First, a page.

Among the many questions I get about retirement, one of the most prevalent is: Should I use a 401(k) or a Roth individual retirement account? Can I do both?
People also ask what’s a Roth 401(k)? How do they find out about their company match? They have a 403(b), what’s that?
Let’s break down the different ways to save for retirement and which one (or two) ways might be the best for your situation.
What’s the difference between a 401(k) and a Roth IRA? A 401(k) is an employer sponsored retirement plan. You make contributions deducted from your paychecks before your company takes out taxes. (This is known as a “pre-tax” contribution.) A 403(b) is very similar to a 401(k) but it is for employees of nonprofits and government agencies.
You can have any type of IRA (Roth IRA, traditional IRA or rollover IRA) at any brokerage firm and it is not tied to your employer. When the word Roth is put ahead of IRA or 401(k) it means that you pay taxes on the contributions up front.
For example, you receive your paycheck and then you make a $200 contribution to your Roth IRA. You already paid taxes when you received your paycheck, therefore it is funded with after-tax dollars or “post-tax” contributions.
By contributing to a 401(k) today, you get a tax benefit this year and then your contributions grow tax-free. But when you withdraw the money in retirement, you have to pay taxes on your distributions. A Roth IRA works in the opposite way: You pay the taxes up front but then the money grows tax-free. When you withdraw the money in retirement, you don’t have to pay taxes.
Take advantage of free money. The best way to start saving for retirement is by taking advantage of your 401(k) company match. Some employers offer a company match and some don’t, but it’s worth calling up your human resources department or looking in your company benefits package to see what your employer offers.
Always contribute at least enough to your 401(k) to get your full company match. For example, if your company matches half of the first 6% percent, then you want to contribute at least 6% so you earn the 3% match. This is one of the few times in life where you can get free money – don’t pass it up. Employers don’t sponsor IRAs, so they won’t match those contributions.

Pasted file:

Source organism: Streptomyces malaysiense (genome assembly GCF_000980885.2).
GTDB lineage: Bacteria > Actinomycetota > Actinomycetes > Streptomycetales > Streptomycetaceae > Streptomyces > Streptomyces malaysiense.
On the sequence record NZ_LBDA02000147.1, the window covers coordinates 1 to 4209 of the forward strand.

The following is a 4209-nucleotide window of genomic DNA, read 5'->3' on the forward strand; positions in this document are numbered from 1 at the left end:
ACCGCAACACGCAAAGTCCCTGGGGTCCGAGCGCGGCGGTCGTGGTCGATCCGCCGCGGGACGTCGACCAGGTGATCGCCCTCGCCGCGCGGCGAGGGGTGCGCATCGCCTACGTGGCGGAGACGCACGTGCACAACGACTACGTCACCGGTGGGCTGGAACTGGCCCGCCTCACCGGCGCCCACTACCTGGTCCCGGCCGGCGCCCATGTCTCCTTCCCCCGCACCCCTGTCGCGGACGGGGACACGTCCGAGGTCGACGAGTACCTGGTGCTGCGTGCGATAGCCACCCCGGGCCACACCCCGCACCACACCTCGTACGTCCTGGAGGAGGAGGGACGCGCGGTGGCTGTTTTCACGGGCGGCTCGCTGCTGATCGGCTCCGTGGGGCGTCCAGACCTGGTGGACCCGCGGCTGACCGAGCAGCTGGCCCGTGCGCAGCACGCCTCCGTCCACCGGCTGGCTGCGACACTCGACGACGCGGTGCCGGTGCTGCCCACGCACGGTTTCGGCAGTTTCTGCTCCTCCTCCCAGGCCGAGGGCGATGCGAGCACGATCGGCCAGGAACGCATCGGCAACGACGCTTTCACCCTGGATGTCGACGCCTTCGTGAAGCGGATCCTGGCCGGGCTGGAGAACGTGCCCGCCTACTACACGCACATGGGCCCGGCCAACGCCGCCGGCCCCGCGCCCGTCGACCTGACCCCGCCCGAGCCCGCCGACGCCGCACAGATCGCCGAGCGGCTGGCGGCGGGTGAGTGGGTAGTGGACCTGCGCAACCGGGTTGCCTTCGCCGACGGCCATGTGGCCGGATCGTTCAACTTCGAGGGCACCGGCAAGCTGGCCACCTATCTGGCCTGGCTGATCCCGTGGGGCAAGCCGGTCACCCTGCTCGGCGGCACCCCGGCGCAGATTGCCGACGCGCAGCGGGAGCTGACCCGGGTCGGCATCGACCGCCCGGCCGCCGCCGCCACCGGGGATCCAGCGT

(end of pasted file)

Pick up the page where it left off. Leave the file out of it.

It all comes down to taxes. Once you contributed enough to earn your full company match, then it’s time to look at your tax bracket. The higher your bracket, the bigger tax benefit you receive in your 401(k). So if you’re in the 35% bracket, then you probably want to contribute the maximum to your 401(k), which is $17,500 per person per year for 2013, regardless of income.
If you earn $200,000 and contribute $17,500, then you only pay taxes on $182,500. However, if you’re in a lower tax bracket, like 15% or 25%, then you might want to contribute to a Roth IRA, especially if you think you’ll be in a higher bracket in the future. Since you fund that account with after-tax dollars, you may be better off contributing to your Roth IRA since you won’t have to pay taxes when you withdraw the money from it in retirement.
If your company doesn’t offer an employer match on your 401(k), consider skipping it and heading straight for the Roth IRA. You can contribute a maximum of $5,500 per year to a Roth IRA for 2013.
Can anyone contribute to a Roth IRA? No. You have to have earned income. For example, if you are a full-time student and don’t have a job, then you can’t contribute to a Roth IRA. (Unless your spouse has earned income, in which case, you may qualify.)
Also, there are income limits. If you are single and you make more than $127,000, you don’t qualify to make Roth IRA contributions. If you are married and make more than $188,000, you and your spouse earn too much to qualify for Roth IRA contributions. This number is based on what’s called your modified adjusted gross income (MAGI), which you can find on your tax return. It adds back such items as IRA deductions and college outlays.
I’m Gen Y. Isn’t it always best to contribute to a Roth IRA? Not necessarily. Some people make the argument that tax brackets will be higher in the future, so if you’re young you should always contribute to a Roth IRA or Roth 401(k) because you will pay more in taxes later, even though we don’t really know how much exactly.
I think that having some tax-deferred money, in a 401(k) or IRA, and some money in a Roth is a good thing because it allows you to have different tax buckets in which to pull your money from in retirement. The higher your tax bracket, the more I encourage you to contribute to a 401(k). Whereas, if you’re in a lower tax bracket, contribute to a Roth IRA.
Don’t wait, just start. The biggest error I see Gen Y make is to wait to start saving for retirement. Some people won’t start a Roth IRA because it takes more effort to open the account and it’s easier for them to just sign up for their 401(k) at work. If that’s you, then do that. Sign up for your 401(k) today. If you’re already contributing, then increase your contributions by 1% today.
What are you waiting for? Small changes add up to big results over time. Just start.
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Sophia Bera, CFP, is a fee-only financial planner that caters investors in their 20s and 30s. She has been in the financial planning industry since 2007 and is the founder of Gen Y Planning in Minneapolis. She works with clients throughout the U.S. She has been quoted on various websites and publications including Forbes, Business Insider, AOL, Yahoo, Money Magazine, The Fiscal Times, Fox Business, and The Huffington Post Money Under 30 recently named her one of the “Top Financial Advisors for Millenials.”
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